Network of Wires, Along the Shore, Bullheads, and Around the Bay By Gary C. Busha


Network of Wires, Along the Shore, Bullheads, and Around the Bay By Gary C. Busha. Wolfsong Publications, 2014.

Reviewed by Caleb Beres

To begin, I am not familiar at all with what makes good poetry so I am going to try and base this review off of my knowledge of general creative writing and what I believe makes an entertaining piece of writing.

I began my reading with Network of Wires which has an image of a chain-link fence on the cover. My first impression of the title and cover was that this may be a collection of poetry about being separate or split apart or simply about being in jail. As it turns out I was correct about my first impression in that this collection of poems seems to me to be about being separated. Almost every poem found in the small booklet involves a woman of some sort. Many involve the woman disappearing in some way, the relationship between the woman and the narrator, or the woman’s action and appearance being described by the narrator. The poems give me the feeling that the narrators (which may actually be only one narrator) are going through a grieving process or breaking up process with their wives or girlfriends. As for the writing itself the imagery is good and descriptors are strong along with the strong story telling.

The next booklet I read was Bullheads which has an image of a bullhead fish on the cover. The impression I got from the cover and title was a natural or nature oriented one. Unlike the first booklet I was entirely wrong with this impression. The poems found mainly describe a process of someone’s life fading away or outright death whether it be an old man dying of old age slowly or a taxidermist handling a long dead animal’s corpse. This collection was naturally rather depressing due to its steady topic of death. I’m not sure at all why he Busha picked the title of Bullheads for this topic of his poetry. As for the writing it is very similar to Network of Wires with its good imagery and storytelling.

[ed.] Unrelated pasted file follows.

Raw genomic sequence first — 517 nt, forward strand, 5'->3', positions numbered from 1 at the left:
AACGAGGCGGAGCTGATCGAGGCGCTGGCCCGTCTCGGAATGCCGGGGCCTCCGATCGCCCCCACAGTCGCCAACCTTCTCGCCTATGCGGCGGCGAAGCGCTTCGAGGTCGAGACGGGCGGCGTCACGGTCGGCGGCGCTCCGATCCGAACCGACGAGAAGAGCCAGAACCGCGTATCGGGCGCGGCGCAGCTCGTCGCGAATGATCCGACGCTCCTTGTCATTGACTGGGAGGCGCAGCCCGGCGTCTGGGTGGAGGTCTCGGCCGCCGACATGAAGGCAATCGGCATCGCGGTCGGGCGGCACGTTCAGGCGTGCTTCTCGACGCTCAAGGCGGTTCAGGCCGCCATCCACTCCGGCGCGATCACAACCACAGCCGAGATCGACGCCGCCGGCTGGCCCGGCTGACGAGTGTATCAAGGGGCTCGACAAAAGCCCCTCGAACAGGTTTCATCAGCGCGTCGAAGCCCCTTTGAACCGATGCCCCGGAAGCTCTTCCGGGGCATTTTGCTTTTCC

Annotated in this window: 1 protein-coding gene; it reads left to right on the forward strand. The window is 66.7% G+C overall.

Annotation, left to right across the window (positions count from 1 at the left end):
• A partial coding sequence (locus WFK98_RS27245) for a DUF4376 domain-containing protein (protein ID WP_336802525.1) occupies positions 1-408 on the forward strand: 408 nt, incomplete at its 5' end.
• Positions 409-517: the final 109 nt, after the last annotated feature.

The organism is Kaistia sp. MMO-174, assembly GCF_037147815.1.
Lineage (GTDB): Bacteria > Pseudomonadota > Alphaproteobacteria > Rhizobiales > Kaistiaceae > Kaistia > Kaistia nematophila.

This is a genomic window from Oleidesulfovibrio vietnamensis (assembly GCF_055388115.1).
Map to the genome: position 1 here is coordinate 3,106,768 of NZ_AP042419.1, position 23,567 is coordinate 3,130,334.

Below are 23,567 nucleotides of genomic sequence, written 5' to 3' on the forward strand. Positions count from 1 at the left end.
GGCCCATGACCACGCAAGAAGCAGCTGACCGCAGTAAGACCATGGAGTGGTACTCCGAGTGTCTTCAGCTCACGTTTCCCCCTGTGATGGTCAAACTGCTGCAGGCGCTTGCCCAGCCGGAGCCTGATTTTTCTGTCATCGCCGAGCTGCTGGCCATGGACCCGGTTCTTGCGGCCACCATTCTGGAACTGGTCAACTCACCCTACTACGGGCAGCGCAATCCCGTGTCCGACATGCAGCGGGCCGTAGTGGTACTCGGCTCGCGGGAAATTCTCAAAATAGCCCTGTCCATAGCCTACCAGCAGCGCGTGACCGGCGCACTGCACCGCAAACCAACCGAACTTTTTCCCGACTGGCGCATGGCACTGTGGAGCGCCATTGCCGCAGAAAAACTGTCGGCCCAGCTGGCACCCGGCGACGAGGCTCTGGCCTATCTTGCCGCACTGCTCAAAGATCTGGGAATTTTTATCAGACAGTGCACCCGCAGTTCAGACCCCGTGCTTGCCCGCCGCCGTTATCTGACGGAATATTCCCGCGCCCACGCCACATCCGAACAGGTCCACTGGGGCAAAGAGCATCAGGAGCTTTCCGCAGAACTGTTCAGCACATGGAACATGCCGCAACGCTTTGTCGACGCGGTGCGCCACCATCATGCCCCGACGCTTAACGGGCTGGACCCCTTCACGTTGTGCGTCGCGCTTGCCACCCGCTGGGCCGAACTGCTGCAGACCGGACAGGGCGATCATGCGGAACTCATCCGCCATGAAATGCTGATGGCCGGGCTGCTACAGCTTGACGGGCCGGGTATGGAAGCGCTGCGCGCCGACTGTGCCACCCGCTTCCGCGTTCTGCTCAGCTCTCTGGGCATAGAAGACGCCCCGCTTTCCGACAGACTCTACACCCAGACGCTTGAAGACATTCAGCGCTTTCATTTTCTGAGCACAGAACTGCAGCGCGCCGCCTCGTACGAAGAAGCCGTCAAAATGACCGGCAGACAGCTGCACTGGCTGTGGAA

Along the Shore was the third booklet I read with its cover image of frogs on lillypads in a densely populated pond. My first impression was again of nature orientation and this time I was correct. The poems all describe a rural setting often times with a boy or man performing some sort of activity like manual labor commonly seen in a rural area. Living in a rural area all of my life I enjoyed reading about this, it was relaxing to me as a reader. As for the writing and imagery I believe it is the best of his four booklets that I read. The imagery was especially strong describing every facet of the setting and anything else that was happening.

Finally, I read Around the Bay which has a cover image of a boy fishing in his small boat. Yet again my first impression was of nature orientation and yet again I was correct in the impression. However, this is not just another iteration of Along the Shore. Around the Bay is instead is a single, long poem that describes a few days in the life of a boy living in this rural environment from fishing at night to being bored during the day trying to occupy himself with whatever he can find. I found the story to be just as enjoyable as Along the Shore and imagery just as good.

Overall, these four poetry booklets were enjoyable for me to read as someone who has never read more than five poems in his lifetime. They are entertaining enough to please someone who does not know much of anything about poetry like myself but I cannot speak to what they amount to as poetry like whether word choice was good or whether a certain flow occurs. Another person more aware of good poetry elements will have to pick up where I leave off.


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